There's an autumn-colored part of West Ashley inhabited by corpulent, mottled ladies, men with rosy cheeks and hollow eyes, daydreaming child-like adults and animals that look more intelligent than their owners.
No, it's not Bohicket Village. It's Nathan Durfee's superlative exhibition at Modernisme.
As well as introducing dozens of new creations by the figurative painter, Celebrations of Stems and Clouds also charts the development of his immaculate reality from initial idea through complex, large-scale oils — and it's a joy to visit his wonderland of soul-searching or gravity-defying subjects.
Durfee's a man in touch with his inner child, that playful part of himself with a knife-sharp sense of humor and a vivid imagination — the kind that stems from our formative years, only to be clouded by the everyday mundanity of adulthood.
Growing up in the small town of Bethel, Vt., Durfee had plenty of time to explore his active imagination.
"I never lived in a city-esque environment," he says.
Consequently, he didn't have all of his activities laid out for him. He had to amuse himself instead.
"That had a huge influence on my creativity," he says. "When I played knights, dragons, or superheroes, I had to imagine them and create the characters."
An amiable parade of pudgy-faced characters appear in Durfee's show. Some, like "A Princess Dreams," refer directly to children at play. A girl holds up a scaled-down horse with a rider that she's breathed life into through the sheer force of her imagination. Others depict dogs or adults equally eager to have fun. In "Captain Nudinak Anu," a nude male bather wears a paper hat and rides a rubber duck dinghy.
Next time he goes solo, I'd like to see Durfee experimenting with different backgrounds in his oil paintings. His deep blues are great, but their affect is diminished when aligned in a row together. Durfee's such a creative artist that I'm sure he'll try more palettes as he progresses — and he should be confident enough with his skilled work to push things further. I look forward to more of his reality-defying creative leaps in the future.
Bravely, the artist has put his accordion-style notebooks up for sale. They're the train-of-thought journals that help get his inventive juices flowing. Sometimes, they spark full-fledged paintings.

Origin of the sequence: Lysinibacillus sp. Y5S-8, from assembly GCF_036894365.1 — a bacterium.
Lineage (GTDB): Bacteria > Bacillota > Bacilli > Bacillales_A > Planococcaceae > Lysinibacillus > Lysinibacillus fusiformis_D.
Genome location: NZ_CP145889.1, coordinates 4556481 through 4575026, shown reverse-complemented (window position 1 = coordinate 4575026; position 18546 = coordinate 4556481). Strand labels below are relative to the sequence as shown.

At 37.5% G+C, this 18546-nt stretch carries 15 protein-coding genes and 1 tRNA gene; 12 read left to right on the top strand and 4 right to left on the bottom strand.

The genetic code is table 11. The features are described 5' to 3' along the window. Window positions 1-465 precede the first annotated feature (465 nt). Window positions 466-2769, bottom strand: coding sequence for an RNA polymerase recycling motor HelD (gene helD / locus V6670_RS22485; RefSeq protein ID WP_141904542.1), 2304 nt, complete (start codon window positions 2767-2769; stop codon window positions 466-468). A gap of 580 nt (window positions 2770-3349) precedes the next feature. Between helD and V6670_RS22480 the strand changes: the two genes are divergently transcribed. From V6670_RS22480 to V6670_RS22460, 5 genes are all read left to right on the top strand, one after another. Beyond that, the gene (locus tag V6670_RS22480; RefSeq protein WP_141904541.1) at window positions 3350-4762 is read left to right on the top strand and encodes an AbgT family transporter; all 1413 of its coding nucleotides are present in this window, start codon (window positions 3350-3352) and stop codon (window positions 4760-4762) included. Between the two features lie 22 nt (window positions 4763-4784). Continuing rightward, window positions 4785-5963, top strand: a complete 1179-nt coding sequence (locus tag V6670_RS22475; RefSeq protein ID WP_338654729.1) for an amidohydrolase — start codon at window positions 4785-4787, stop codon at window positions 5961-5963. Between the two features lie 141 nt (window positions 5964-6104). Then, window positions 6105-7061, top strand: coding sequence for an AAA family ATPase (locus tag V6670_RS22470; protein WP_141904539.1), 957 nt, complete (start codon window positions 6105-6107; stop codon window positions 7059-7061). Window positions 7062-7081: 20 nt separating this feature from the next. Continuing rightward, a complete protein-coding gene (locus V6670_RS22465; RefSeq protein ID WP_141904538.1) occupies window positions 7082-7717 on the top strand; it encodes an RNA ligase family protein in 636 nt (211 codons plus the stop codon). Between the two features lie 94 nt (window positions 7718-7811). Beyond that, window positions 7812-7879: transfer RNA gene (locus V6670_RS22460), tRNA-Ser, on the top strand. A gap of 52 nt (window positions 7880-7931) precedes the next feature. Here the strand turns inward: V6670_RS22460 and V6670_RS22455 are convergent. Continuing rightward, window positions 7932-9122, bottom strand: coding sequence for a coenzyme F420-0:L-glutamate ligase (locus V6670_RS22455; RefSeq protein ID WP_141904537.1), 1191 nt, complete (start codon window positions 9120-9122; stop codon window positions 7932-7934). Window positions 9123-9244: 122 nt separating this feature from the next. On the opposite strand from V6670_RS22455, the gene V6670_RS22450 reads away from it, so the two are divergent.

"They give people an intimate view of what's going on in my head," he says.
Loath to part with them, he's put a $5,000 price tag on each. The contents are a heady mixture of rushed, cartoonish sketches and perfectly drawn portraits.
So why is he parting with them at all?
"I rarely go back to the books for material," he explains. "They're more of an exercise for me. There are 50 to 100 painting ideas in each sketchbook."
Durfee's ink and acrylic work is the next step after his notebooks. They're clean, simple caricatures, using just one or two bright colors, with a line of cheeky humor. A pig looks longingly up at a pink zeppelin in "Phil's Crush." A well-endowed man uses his manhood to vault through "Bobby's Blessed." In "Midnight Serenade," a stilted robot sings the boogie electric.
Also in the show: reasonably priced oil paintings that pack the basic elements of Durfee's work — pleasantly freaky characters bouncing through colorful, cloud-specked landscapes — onto small frames. Similar in size to his ink and acrylic pieces, these retain the simplicity of his drawings but hint at the greater fantasy world shown in his more typical 2-inch by 4-inch work.
Composition–wise, there's a lack of depth in some of his paintings that helps to echo a Punch & Judy ethic.
"I've taken influences from old puppet dioramas," he says.
Durfee's will be the last show at Modernisme. It closes after Nov. 21.